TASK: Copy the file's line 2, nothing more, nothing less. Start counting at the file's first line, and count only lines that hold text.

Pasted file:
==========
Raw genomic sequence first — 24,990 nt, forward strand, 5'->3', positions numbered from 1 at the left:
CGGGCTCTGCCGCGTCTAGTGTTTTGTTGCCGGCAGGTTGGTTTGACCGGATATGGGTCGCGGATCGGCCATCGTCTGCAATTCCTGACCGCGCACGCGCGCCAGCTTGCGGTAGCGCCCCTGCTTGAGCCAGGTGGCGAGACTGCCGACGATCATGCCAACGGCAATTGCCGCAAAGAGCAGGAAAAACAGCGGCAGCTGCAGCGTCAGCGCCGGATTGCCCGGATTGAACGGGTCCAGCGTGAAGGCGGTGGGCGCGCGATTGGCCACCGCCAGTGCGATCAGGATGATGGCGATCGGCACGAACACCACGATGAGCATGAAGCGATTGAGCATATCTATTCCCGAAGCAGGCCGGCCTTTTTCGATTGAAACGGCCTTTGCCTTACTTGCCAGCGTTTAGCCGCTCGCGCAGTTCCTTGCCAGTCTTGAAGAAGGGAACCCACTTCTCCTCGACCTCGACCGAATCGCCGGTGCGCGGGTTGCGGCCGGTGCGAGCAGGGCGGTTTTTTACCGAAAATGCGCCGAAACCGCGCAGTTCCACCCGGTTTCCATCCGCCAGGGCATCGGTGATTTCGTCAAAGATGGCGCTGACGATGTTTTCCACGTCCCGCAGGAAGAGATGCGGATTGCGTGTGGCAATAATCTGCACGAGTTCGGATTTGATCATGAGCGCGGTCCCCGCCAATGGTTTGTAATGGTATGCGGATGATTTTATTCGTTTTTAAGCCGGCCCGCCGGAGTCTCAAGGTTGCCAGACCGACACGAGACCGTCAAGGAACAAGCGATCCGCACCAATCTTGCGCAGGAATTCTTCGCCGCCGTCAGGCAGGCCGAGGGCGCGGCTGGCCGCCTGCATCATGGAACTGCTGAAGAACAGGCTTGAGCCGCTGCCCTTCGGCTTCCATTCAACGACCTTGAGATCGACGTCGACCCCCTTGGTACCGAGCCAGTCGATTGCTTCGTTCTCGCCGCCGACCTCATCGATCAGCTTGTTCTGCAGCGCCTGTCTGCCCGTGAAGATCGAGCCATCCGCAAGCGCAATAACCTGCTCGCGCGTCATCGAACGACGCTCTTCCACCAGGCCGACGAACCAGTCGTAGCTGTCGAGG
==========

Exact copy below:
CGGGCTCTGCCGCGTCTAGTGTTTTGTTGCCGGCAGGTTGGTTTGACCGGATATGGGTCGCGGATCGGCCATCGTCTGCAATTCCTGACCGCGCACGCGCGCCAGCTTGCGGTAGCGCCCCTGCTTGAGCCAGGTGGCGAGACTGCCGACGATCATGCCAACGGCAATTGCCGCAAAGAGCAGGAAAAACAGCGGCAGCTGCAGCGTCAGCGCCGGATTGCCCGGATTGAACGGGTCCAGCGTGAAGGCGGTGGGCGCGCGATTGGCCACCGCCAGTGCGATCAGGATGATGGCGATCGGCACGAACACCACGATGAGCATGAAGCGATTGAGCATATCTATTCCCGAAGCAGGCCGGCCTTTTTCGATTGAAACGGCCTTTGCCTTACTTGCCAGCGTTTAGCCGCTCGCGCAGTTCCTTGCCAGTCTTGAAGAAGGGAACCCACTTCTCCTCGACCTCGACCGAATCGCCGGTGCGCGGGTTGCGGCCGGTGCGAGCAGGGCGGTTTTTTACCGAAAATGCGCCGAAACCGCGCAGTTCCACCCGGTTTCCATCCGCCAGGGCATCGGTGATTTCGTCAAAGATGGCGCTGACGATGTTTTCCACGTCCCGCAGGAAGAGATGCGGATTGCGTGTGGCAATAATCTGCACGAGTTCGGATTTGATCATGAGCGCGGTCCCCGCCAATGGTTTGTAATGGTATGCGGATGATTTTATTCGTTTTTAAGCCGGCCCGCCGGAGTCTCAAGGTTGCCAGACCGACACGAGACCGTCAAGGAACAAGCGATCCGCACCAATCTTGCGCAGGAATTCTTCGCCGCCGTCAGGCAGGCCGAGGGCGCGGCTGGCCGCCTGCATCATGGAACTGCTGAAGAACAGGCTTGAGCCGCTGCCCTTCGGCTTCCATTCAACGACCTTGAGATCGACGTCGACCCCCTTGGTACCGAGCCAGTCGATTGCTTCGTTCTCGCCGCCGACCTCATCGATCAGCTTGTTCTGCAGCGCCTGTCTGCCCGTGAAGATCGAGCCATCCGCAAGCGCAATAACCTGCTCGCGCGTCATCGAACGACGCTCTTCCACCAGGCCGACGAACCAGTCGTAGCTGTCGAGG